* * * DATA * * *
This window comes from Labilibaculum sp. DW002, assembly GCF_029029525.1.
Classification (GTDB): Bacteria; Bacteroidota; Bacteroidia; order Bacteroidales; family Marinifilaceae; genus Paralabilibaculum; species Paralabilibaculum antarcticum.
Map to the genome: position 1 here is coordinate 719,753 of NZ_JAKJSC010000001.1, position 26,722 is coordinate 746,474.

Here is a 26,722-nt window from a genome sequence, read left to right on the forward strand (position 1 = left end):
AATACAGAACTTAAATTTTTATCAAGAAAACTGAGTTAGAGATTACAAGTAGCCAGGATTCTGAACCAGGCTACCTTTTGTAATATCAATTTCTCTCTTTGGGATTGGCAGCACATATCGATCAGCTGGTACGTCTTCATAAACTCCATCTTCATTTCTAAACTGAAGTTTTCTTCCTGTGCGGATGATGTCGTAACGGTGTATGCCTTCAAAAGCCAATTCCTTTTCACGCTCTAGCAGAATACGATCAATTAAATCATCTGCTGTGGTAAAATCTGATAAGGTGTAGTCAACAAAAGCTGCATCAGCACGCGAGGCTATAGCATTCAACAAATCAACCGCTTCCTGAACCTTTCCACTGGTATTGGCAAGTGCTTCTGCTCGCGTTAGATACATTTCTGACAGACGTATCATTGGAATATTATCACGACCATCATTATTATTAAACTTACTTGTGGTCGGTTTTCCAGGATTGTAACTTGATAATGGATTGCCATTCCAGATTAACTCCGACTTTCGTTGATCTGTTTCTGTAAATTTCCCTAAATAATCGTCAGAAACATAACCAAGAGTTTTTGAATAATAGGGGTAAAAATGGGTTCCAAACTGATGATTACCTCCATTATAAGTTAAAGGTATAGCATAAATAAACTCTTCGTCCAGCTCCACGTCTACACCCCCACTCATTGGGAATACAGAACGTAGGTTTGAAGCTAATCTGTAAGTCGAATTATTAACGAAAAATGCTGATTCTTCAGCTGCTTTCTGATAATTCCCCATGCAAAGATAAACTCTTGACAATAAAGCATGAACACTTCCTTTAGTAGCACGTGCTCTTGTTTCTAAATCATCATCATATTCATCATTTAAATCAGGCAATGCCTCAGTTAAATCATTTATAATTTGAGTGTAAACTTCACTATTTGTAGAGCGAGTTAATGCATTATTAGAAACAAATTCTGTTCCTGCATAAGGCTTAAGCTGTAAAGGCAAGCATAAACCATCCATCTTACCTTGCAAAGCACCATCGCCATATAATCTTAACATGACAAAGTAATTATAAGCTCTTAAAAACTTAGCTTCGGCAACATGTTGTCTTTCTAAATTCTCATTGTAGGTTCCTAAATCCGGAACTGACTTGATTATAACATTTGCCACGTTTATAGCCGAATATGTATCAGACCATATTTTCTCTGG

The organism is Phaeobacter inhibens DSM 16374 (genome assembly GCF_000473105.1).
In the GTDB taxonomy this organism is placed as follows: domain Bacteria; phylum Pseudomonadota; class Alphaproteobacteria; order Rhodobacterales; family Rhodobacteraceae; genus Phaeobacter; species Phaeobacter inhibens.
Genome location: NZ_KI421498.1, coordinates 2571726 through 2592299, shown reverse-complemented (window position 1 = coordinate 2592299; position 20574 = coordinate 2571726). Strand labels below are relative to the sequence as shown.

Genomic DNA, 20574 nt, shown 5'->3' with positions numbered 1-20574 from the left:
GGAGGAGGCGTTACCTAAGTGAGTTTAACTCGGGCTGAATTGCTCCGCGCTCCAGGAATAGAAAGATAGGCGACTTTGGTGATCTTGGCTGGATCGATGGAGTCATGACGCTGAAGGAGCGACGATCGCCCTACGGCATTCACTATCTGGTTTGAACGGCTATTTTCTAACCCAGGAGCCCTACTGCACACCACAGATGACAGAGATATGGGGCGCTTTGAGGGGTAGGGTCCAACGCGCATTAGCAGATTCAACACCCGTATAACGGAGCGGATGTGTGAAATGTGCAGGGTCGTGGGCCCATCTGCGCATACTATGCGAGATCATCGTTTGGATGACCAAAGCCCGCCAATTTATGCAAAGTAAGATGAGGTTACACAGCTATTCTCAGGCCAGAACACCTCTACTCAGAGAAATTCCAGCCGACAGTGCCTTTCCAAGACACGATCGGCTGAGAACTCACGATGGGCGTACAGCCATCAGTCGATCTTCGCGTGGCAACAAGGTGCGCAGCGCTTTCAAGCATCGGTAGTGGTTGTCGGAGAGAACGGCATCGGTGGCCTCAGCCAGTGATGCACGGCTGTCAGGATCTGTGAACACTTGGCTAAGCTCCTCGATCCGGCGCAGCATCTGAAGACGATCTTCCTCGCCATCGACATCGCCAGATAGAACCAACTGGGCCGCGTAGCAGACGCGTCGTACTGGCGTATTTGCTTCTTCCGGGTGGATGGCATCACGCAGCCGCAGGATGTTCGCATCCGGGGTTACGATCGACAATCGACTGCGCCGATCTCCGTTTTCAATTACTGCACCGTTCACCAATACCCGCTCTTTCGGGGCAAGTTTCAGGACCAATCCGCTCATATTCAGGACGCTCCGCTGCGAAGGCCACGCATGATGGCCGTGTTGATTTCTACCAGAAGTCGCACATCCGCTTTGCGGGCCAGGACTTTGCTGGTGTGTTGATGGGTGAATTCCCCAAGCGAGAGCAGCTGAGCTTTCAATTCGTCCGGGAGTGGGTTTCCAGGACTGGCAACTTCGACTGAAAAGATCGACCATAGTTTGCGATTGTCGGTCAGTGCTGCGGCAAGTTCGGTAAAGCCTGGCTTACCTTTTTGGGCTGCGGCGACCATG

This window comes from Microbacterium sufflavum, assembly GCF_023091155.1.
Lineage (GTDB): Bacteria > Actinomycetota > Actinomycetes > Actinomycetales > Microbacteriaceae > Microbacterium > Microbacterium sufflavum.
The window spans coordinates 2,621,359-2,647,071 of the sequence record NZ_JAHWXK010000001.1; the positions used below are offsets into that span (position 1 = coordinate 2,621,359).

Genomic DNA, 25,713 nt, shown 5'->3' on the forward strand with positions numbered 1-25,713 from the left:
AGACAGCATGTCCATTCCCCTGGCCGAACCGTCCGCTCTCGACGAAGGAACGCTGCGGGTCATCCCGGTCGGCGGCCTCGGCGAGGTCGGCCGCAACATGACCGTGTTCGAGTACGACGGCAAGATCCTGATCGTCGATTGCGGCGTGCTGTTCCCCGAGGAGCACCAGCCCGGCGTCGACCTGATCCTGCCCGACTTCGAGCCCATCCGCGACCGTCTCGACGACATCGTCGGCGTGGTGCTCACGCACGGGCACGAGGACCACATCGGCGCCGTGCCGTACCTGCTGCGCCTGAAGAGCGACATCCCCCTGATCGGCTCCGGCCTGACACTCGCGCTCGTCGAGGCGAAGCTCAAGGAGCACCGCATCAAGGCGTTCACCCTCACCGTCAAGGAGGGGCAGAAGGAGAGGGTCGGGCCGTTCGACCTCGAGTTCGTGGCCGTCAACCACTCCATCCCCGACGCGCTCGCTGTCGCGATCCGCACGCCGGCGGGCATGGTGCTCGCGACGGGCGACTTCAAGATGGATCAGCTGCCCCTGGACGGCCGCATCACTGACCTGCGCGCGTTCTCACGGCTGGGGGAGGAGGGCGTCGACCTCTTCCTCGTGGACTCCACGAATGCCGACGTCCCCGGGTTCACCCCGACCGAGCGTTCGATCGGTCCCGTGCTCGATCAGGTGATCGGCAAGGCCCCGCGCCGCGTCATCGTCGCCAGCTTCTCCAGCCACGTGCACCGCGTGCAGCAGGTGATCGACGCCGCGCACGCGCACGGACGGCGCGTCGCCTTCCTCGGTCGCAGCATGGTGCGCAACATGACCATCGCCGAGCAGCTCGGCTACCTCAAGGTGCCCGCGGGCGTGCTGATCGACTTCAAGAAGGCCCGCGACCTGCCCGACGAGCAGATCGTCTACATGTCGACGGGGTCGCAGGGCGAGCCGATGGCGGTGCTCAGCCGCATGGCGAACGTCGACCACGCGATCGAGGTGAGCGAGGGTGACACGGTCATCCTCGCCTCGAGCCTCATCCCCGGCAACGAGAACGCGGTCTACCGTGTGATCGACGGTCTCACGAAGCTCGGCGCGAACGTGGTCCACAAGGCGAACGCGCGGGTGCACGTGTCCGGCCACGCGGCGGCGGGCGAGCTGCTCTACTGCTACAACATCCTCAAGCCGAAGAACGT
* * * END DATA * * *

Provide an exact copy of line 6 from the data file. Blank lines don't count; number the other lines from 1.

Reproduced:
The organism is Phaeobacter inhibens DSM 16374 (genome assembly GCF_000473105.1).